House Democrats held a press conference on Tuesday at the Capitol to support the Voting Rights Advancement Act, but almost every speaker mentioned the 2018 gubernatorial race in Georgia and blamed Republicans and, in particular, Republican Gov. Brian Kemp, who defeated Democrat Stacey Abrams, for voter suppression.
Rep. Terri Sewell (D-AL) introduced the bill in the House along with Sen. Patrick Leahy’s (D-VT) companion bill in the Senate in February. The legislation would restore the Voting Rights Act of 1965 to put back into the law the inclusion of pre-clearance rules that gave the Department of Justice jurisdiction over state and local governments’ ability to change voting laws.
The U.S. Supreme Court removed that portion of the VRA in 2013 in the Shelby vs. Holder decision.
“Stacey Abrams was the victim of much of what Georgia did to restrict the vote and it was done intentionally to limit the African American vote and not elect a Democrat and particularly an African America woman,” Rep. Steve Cohen (D-TN) said at the press conference without naming Kemp by name.
“The person that was most responsible for those laws and taking people off the voting rolls was the Secretary of State in Georgia who happened to be Stacey Abrams opponent and is now the beneficiary of all those nefarious actions serving as governor of the state of Georgia,” Cohen said.
“That was not an accident,” Cohen said. “It was intentional.”
“The dispersant impact upon African Americans has been going on in the South since the Civil War,” Cohen said. “Too many people in the South believe in the song “Dixie — old times there are not forgotten,’” Cohen said. “And old traditions there are not forgotten either.”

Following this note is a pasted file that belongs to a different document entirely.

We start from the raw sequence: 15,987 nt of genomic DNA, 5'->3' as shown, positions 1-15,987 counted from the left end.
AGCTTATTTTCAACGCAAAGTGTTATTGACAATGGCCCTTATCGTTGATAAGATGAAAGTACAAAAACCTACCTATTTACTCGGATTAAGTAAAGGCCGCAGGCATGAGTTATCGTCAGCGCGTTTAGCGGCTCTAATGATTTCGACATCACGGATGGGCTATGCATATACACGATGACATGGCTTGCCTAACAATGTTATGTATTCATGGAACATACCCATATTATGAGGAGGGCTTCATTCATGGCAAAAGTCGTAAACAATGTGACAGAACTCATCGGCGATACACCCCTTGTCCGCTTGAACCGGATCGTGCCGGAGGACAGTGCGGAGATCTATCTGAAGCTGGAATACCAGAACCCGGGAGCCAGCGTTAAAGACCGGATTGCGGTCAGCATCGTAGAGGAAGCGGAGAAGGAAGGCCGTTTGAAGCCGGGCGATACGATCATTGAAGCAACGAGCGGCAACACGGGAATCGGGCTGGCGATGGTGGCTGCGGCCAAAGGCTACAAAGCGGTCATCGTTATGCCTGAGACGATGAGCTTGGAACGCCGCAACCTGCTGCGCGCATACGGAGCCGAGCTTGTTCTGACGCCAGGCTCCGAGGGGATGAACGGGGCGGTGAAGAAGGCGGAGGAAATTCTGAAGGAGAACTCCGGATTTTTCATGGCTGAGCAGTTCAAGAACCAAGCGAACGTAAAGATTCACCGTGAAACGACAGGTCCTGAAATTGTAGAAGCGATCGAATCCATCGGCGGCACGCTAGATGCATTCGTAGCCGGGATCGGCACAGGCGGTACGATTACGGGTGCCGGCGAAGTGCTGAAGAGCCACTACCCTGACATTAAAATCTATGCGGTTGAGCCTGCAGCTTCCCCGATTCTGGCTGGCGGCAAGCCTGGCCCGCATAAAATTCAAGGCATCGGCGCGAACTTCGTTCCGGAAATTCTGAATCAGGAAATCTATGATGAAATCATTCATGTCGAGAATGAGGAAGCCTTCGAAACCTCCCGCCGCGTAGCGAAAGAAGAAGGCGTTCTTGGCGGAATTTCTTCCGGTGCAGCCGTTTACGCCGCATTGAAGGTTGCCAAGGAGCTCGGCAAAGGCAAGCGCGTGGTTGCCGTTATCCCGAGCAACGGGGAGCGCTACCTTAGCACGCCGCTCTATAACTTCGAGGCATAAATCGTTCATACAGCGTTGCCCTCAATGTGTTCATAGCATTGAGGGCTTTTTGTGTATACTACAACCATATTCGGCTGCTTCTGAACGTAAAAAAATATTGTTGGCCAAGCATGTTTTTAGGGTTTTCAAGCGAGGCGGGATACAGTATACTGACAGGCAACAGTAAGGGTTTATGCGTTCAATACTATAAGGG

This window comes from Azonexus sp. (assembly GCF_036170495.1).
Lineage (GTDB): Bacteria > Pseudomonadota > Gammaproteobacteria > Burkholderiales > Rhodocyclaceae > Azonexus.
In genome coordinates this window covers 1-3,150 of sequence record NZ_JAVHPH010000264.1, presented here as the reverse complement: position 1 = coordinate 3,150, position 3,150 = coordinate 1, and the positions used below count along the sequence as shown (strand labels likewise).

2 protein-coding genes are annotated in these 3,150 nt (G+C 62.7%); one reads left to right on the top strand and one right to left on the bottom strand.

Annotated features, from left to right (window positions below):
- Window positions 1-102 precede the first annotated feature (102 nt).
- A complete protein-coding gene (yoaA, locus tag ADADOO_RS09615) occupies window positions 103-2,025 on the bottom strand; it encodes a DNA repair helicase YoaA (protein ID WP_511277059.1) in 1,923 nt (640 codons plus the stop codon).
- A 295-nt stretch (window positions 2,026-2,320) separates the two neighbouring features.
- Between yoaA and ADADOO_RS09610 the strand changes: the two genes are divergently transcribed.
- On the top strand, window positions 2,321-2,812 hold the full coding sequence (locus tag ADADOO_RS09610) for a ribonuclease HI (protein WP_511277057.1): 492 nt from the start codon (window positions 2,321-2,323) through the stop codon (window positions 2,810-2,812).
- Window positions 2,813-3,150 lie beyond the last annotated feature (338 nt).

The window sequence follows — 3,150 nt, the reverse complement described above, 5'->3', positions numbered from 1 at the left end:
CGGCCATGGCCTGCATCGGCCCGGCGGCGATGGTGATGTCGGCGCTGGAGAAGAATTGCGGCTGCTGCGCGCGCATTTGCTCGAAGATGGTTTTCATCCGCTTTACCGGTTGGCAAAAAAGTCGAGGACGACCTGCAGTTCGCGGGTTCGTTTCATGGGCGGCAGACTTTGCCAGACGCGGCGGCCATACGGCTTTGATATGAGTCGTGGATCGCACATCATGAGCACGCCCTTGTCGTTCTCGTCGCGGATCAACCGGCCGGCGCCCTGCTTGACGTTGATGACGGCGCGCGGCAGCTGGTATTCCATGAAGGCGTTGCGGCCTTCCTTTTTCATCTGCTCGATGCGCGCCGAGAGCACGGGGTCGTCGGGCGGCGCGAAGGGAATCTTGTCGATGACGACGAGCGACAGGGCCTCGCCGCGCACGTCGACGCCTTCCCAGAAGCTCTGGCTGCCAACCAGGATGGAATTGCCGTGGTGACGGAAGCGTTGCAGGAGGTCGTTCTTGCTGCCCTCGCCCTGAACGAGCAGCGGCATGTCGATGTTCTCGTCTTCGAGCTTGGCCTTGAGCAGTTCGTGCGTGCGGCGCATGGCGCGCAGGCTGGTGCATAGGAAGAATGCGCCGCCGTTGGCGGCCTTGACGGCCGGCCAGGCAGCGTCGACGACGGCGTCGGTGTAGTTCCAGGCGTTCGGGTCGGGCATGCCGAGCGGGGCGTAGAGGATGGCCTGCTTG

“It’s about keeping black people down,” Cohen said. “And that’s what they have effectively done with these changes in laws to change voting places, to change days of voting, to have photo voter IDs and all other kind of laws to limit the impact of African Americans and voting in the South.”
“We still have modern-day forms of voter suppression and we House Democrats say, ‘No — no more,’” Sewell said at the press conference. “The November 2018 midterm elections showed just how urgent the need is to protect our right to vote.”
Sewell and Rep. Jerrold Nadler (D-NY) both accused Kemp of putting 53,000 voter registration “on hold” because of what they said were minor “misspellings” of names or lack of hyphens in hyphenated names.
Sewell said Republicans are at fault for voter suppression.
“We want to make sure that Republicans know that it’s unacceptable, that in 2019 they’re not supporting voting rights,” Sewell said.
Vanita Gupta, president and CEO of the Leadership Conference on Civil and Human Rights, who served in the Department of Justice’s Office of Civil Rights until 2017, said there was voter suppression in the 2016 election of President Donald Trump.
“In fact, one million Americans who tried to vote is 2016 could not because of barriers like strict voter ID laws and registration challenges,” Gupta said.
Other Democrats taking part in the press conference included House Speaker Nancy Pelosi (D-CA) and Reps. Marc Veasey (D-TX), Ben Ray Lujan (D-NM), and Judy Chu (D-CA).
Abrams was the only witness at a House Subcommittee on the Constitution, Civil Rights and Civil Liberties hearing on Tuesday focused on the Shelby vs. Holder decision.
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